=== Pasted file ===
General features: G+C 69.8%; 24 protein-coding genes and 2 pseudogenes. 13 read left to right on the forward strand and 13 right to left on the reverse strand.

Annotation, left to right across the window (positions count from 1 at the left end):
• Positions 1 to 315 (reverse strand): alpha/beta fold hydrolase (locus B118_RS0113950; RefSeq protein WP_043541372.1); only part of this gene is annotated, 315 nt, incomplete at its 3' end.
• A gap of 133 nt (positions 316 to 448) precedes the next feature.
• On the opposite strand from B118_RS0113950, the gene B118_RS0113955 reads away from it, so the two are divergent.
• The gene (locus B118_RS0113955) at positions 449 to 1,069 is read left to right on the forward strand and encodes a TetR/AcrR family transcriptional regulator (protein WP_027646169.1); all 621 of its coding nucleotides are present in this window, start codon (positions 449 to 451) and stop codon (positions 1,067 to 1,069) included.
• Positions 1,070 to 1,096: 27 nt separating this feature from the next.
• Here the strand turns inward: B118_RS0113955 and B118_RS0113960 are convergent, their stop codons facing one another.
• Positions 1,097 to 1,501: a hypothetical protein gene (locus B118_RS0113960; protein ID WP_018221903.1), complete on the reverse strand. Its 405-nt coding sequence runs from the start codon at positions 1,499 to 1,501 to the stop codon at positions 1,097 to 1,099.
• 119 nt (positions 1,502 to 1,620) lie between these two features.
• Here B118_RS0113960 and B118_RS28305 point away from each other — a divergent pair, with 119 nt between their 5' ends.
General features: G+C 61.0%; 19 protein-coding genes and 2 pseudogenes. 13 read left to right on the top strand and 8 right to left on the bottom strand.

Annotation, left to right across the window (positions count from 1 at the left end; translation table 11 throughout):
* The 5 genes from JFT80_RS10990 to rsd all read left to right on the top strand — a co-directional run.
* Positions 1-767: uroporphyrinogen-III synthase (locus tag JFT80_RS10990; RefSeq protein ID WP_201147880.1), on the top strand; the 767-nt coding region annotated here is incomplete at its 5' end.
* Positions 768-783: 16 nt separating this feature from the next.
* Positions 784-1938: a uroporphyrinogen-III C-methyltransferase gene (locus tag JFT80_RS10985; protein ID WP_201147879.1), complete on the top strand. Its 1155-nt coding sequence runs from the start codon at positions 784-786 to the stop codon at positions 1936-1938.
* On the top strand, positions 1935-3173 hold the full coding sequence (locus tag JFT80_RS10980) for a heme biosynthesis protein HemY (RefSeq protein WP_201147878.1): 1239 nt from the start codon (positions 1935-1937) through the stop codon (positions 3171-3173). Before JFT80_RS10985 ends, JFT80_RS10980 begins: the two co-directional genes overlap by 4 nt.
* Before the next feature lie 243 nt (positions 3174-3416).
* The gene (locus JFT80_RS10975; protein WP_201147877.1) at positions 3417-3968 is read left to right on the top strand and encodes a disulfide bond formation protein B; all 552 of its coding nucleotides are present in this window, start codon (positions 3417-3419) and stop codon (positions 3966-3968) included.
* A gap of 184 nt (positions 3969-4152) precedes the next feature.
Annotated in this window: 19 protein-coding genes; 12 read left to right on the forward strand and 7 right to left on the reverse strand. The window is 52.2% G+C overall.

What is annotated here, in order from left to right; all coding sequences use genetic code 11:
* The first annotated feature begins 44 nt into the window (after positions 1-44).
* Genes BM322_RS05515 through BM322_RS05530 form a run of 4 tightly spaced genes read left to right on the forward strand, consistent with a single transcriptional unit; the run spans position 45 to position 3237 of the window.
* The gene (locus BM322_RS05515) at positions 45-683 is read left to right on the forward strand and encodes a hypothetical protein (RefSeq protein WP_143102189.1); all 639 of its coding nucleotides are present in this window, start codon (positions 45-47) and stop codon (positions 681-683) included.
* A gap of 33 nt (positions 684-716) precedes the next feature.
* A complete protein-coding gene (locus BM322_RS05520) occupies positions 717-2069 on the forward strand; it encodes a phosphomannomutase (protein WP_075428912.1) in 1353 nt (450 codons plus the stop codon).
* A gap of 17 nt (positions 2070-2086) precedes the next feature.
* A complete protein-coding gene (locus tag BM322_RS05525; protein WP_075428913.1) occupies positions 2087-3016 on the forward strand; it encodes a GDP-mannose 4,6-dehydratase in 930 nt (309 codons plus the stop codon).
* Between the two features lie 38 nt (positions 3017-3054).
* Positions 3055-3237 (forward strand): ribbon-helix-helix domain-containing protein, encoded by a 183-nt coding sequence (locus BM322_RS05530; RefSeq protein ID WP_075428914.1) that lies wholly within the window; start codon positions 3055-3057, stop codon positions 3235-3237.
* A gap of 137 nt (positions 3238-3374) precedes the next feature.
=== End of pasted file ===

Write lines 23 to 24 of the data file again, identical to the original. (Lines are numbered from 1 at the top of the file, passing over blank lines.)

What is annotated here, in order from left to right; all coding sequences use genetic code 11:
* The first annotated feature begins 44 nt into the window (after positions 1-44).